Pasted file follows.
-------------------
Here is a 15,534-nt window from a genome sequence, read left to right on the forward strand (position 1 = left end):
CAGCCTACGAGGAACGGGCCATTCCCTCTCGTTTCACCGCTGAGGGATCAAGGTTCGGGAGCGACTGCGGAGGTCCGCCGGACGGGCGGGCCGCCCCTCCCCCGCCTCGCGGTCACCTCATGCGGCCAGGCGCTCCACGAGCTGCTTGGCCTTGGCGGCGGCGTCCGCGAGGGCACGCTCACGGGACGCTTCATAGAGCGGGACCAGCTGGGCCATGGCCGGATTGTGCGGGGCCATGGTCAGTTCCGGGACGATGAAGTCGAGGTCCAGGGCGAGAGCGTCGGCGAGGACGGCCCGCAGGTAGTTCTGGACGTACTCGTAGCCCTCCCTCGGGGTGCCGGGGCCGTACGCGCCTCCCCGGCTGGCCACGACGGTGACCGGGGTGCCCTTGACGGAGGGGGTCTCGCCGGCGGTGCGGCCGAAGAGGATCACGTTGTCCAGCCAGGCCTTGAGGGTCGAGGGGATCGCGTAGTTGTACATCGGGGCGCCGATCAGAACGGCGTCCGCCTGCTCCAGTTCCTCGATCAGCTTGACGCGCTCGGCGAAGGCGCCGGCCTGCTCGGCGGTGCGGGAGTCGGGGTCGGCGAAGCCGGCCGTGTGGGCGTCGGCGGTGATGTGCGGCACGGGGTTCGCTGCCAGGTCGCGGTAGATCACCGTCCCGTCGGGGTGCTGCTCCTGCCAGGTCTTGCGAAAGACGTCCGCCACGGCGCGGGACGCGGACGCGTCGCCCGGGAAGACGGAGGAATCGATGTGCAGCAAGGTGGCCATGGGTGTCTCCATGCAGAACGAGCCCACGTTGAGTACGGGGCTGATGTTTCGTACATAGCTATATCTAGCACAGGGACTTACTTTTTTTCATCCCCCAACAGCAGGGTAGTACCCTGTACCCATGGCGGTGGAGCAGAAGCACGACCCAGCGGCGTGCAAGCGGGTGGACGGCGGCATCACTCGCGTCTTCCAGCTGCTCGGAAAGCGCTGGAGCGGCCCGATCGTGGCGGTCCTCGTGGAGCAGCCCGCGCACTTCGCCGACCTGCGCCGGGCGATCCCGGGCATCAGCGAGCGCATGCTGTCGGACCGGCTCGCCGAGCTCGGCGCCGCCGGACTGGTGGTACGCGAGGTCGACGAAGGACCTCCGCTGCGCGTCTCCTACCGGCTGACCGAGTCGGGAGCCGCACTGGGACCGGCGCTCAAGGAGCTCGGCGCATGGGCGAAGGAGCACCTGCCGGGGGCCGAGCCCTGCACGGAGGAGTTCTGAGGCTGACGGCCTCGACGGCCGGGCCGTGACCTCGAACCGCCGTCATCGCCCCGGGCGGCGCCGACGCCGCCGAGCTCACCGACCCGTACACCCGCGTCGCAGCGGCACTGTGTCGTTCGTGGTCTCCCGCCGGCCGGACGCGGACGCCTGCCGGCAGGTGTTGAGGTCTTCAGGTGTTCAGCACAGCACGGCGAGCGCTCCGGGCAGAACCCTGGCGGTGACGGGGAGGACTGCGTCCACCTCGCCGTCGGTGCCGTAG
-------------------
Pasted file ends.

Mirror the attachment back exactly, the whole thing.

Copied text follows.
Here is a 15,534-nt window from a genome sequence, read left to right on the forward strand (position 1 = left end):
CAGCCTACGAGGAACGGGCCATTCCCTCTCGTTTCACCGCTGAGGGATCAAGGTTCGGGAGCGACTGCGGAGGTCCGCCGGACGGGCGGGCCGCCCCTCCCCCGCCTCGCGGTCACCTCATGCGGCCAGGCGCTCCACGAGCTGCTTGGCCTTGGCGGCGGCGTCCGCGAGGGCACGCTCACGGGACGCTTCATAGAGCGGGACCAGCTGGGCCATGGCCGGATTGTGCGGGGCCATGGTCAGTTCCGGGACGATGAAGTCGAGGTCCAGGGCGAGAGCGTCGGCGAGGACGGCCCGCAGGTAGTTCTGGACGTACTCGTAGCCCTCCCTCGGGGTGCCGGGGCCGTACGCGCCTCCCCGGCTGGCCACGACGGTGACCGGGGTGCCCTTGACGGAGGGGGTCTCGCCGGCGGTGCGGCCGAAGAGGATCACGTTGTCCAGCCAGGCCTTGAGGGTCGAGGGGATCGCGTAGTTGTACATCGGGGCGCCGATCAGAACGGCGTCCGCCTGCTCCAGTTCCTCGATCAGCTTGACGCGCTCGGCGAAGGCGCCGGCCTGCTCGGCGGTGCGGGAGTCGGGGTCGGCGAAGCCGGCCGTGTGGGCGTCGGCGGTGATGTGCGGCACGGGGTTCGCTGCCAGGTCGCGGTAGATCACCGTCCCGTCGGGGTGCTGCTCCTGCCAGGTCTTGCGAAAGACGTCCGCCACGGCGCGGGACGCGGACGCGTCGCCCGGGAAGACGGAGGAATCGATGTGCAGCAAGGTGGCCATGGGTGTCTCCATGCAGAACGAGCCCACGTTGAGTACGGGGCTGATGTTTCGTACATAGCTATATCTAGCACAGGGACTTACTTTTTTTCATCCCCCAACAGCAGGGTAGTACCCTGTACCCATGGCGGTGGAGCAGAAGCACGACCCAGCGGCGTGCAAGCGGGTGGACGGCGGCATCACTCGCGTCTTCCAGCTGCTCGGAAAGCGCTGGAGCGGCCCGATCGTGGCGGTCCTCGTGGAGCAGCCCGCGCACTTCGCCGACCTGCGCCGGGCGATCCCGGGCATCAGCGAGCGCATGCTGTCGGACCGGCTCGCCGAGCTCGGCGCCGCCGGACTGGTGGTACGCGAGGTCGACGAAGGACCTCCGCTGCGCGTCTCCTACCGGCTGACCGAGTCGGGAGCCGCACTGGGACCGGCGCTCAAGGAGCTCGGCGCATGGGCGAAGGAGCACCTGCCGGGGGCCGAGCCCTGCACGGAGGAGTTCTGAGGCTGACGGCCTCGACGGCCGGGCCGTGACCTCGAACCGCCGTCATCGCCCCGGGCGGCGCCGACGCCGCCGAGCTCACCGACCCGTACACCCGCGTCGCAGCGGCACTGTGTCGTTCGTGGTCTCCCGCCGGCCGGACGCGGACGCCTGCCGGCAGGTGTTGAGGTCTTCAGGTGTTCAGCACAGCACGGCGAGCGCTCCGGGCAGAACCCTGGCGGTGACGGGGAGGACTGCGTCCACCTCGCCGTCGGTGCCGTAG